Rules and tools

I was helping an 8 year-old with a math problem the other day.  It looked like this:

She pointed to Luke’s pencil and said “Well, it’s not this one because you aren’t supposed to start in the middle of the ruler.” She then proceeded to try to convince herself in various ways that one of the others (besides Luke’s and Nate’s) was right.

It’s possible that no one actually told her “you aren’t supposed to.”  Someone is more likely to have said “don’t,” by which that person meant “it’s easier math-wise to do it this way.”

But we don’t tend to say things that way.  We tend, in the interest of simplicity, we imagine, to say things like “don’t” and “you should” and so kids get into the habit of turning our words into rules.  Rules that in cases like this make tools (like rulers) more difficult to use.  Every time we tell kids how to do something rather than telling them it’s how we do it, we train them to hear things as rules.  It keeps them from investigating, and then they not only get stuff wrong on tests, they don’t learn how the stuff really works.

In the case of the ruler, if kids have the chance to notice that when you don’t start at zero you have to account for the extra space between zero and the beginning of whatever you’re measuring, they get to realize what the ruler’s actually doing. Rather than feeling, as many of them do, as though the ruler is  just another mystery invented by the adults, and their only chance of survival in the world of adult rules is to do as we say and hope they don’t forget one of the rules.  When they’ve had the chance to explore and really come to understand, they’re less likely to panic if one day a test question comes along, asking them to, like this one did, really notice and account for length. Not to mention that often in the course of real life activity (sewing, building, decorating), it’s actually easier to pinch a measuring tape at, say, two and 14 and hold the resulting 12 inches where you want them than it is to try to anchor the awkward zero end of the tape, and stop at the 12.

One way to help kids find their way to the kind of understanding that will allow them to use tools and knowledge effectively and comfortably is to acknowledge that when we show them how to do things, we’re really just showing them how we do things.

Advertisements

4 Responses

  1. Nicely said, as usual! The first thought I had, however, looking at the pencil, is that a child with a brain like my son’s would be going through a thought process that looks something like this: “Mmm, should i include the eraser or not? ‘Cause a pencil is not an eraser….so maybe they’re really asking about just the pencil, so maybe I’d better subtract the eraser.” So then, 15 minutes later, he’d arrive at the “wrong” answer.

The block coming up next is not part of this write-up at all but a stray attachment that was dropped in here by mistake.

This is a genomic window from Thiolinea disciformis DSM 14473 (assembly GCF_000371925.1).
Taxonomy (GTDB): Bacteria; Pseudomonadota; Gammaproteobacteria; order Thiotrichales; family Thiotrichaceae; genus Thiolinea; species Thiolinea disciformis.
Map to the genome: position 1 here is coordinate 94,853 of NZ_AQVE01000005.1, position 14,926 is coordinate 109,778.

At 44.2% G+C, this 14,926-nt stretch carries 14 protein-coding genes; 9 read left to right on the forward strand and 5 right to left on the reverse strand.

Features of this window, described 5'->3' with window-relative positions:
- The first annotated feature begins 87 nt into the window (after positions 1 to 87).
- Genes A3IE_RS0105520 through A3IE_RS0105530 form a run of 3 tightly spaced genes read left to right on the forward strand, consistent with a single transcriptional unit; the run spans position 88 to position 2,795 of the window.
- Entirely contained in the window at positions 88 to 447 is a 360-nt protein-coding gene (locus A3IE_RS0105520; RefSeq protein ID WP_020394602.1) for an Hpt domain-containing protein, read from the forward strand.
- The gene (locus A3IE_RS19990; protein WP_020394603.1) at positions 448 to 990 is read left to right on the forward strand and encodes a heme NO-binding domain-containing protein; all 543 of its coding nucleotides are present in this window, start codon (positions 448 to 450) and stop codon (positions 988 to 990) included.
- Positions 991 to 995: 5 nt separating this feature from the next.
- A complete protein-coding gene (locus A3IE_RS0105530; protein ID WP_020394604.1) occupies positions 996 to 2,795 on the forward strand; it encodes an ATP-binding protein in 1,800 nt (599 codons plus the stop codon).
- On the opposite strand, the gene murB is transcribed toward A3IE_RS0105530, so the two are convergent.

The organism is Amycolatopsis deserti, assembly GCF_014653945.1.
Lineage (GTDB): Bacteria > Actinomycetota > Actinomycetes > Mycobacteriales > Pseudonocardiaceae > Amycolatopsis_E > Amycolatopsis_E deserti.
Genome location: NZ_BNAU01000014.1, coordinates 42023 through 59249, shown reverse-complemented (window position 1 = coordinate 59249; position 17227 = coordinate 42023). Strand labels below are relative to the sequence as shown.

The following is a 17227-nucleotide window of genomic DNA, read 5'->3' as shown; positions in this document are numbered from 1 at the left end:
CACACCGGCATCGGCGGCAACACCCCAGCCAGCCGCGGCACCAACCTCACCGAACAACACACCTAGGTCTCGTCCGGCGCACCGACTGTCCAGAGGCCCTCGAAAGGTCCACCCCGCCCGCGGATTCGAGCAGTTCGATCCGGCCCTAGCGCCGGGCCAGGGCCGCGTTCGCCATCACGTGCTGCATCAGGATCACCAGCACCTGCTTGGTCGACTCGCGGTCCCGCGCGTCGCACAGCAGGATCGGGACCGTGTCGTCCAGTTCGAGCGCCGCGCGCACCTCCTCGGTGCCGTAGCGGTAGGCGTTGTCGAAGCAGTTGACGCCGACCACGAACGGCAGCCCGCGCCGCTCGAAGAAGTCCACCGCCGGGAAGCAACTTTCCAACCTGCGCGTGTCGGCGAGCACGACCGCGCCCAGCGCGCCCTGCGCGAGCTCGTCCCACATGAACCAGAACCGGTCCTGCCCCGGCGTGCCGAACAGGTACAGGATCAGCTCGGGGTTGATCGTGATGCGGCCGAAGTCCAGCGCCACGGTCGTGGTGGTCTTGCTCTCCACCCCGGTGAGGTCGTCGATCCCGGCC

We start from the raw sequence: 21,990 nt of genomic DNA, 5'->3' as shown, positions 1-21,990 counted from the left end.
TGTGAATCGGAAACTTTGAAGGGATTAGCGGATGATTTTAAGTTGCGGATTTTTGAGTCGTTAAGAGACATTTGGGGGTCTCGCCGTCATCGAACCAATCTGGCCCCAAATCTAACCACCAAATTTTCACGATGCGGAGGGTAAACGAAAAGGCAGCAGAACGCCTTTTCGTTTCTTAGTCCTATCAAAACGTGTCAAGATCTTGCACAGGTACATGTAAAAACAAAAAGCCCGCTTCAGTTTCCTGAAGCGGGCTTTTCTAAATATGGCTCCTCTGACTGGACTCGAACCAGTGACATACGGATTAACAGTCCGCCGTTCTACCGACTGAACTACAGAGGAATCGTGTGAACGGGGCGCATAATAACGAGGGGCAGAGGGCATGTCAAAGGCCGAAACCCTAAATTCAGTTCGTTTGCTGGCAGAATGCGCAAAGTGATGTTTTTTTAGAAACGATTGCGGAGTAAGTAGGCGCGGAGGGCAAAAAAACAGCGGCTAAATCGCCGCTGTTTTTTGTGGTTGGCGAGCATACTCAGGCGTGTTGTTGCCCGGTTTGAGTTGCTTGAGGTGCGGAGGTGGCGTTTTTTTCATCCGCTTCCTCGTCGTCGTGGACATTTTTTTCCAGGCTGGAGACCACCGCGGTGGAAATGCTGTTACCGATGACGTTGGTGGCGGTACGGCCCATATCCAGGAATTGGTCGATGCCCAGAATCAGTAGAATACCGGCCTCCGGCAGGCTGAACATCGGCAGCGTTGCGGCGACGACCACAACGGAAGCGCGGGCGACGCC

• Indeed, so many of the great thinkers get hung up in the way you describe. I think it’s a great argument for revealing to kids the mechanism of test creation and how question-makers might be thinking. While much of the test-oriented teaching that goes on in schools now gets in the way of the deeper understanding and powerful learning we’d like kids to have access to, if we’re going to ask kids to take these tests at all, we do them a disservice if we don’t teach them how to, among other things, anticipate the intentions of a question. Such that it’s possible for kids to look at a question like this one and think what your son might but then also something like “This is an achievement test, not a tricky problem-solving test, so whoever wrote this question probably just wants to know if I know how to measure from one end of something to the other; I’ll answer accordingly.”
      This kind of helpful (and potentially quick) test *training* often gets thrown out with the bathwater of *teaching to the test.* We’re a long way, sadly, from valuing and tapping the kind of deep analysis you’re describing in your son. Until we get there, or even closer, we’ll be wise (and kind) to let them in on what’s behind the scenes so they can make educated choices about how they interact with what’s visible.

  2. I know your point wasn’t really about the rulers, but I have a very specific example of how this has affected my students. I teach chemistry at SMCC and in order to properly use a graduated pipet, students need to be able to basically measure in the middle of the ruler as shown above because the tip isn’t a specific quantity – so if you want 5 ml, you have to fill to 6 ml and release to 1 ml (or 7 to 2, etc.). At least once semester, someone is confused and I need to sit down and teach them the concept. It isn’t that they don’t know how to subtract or use a ruler, it’s just that the “rule” is so ingrained that they can’t think (solve problems) beyond it! Anyway, I just thought it was interesting how teaching the “rule”, but not the concept of increments has actually come up with my adult students…

    • Thanks so much for adding that, Jen. It’s been a long time since I spent any time with pipets, or maybe I’d have thought to use them as an example! It’s the perfect illustration, though of course the confusion is unfortunate for your students…

Comments are closed.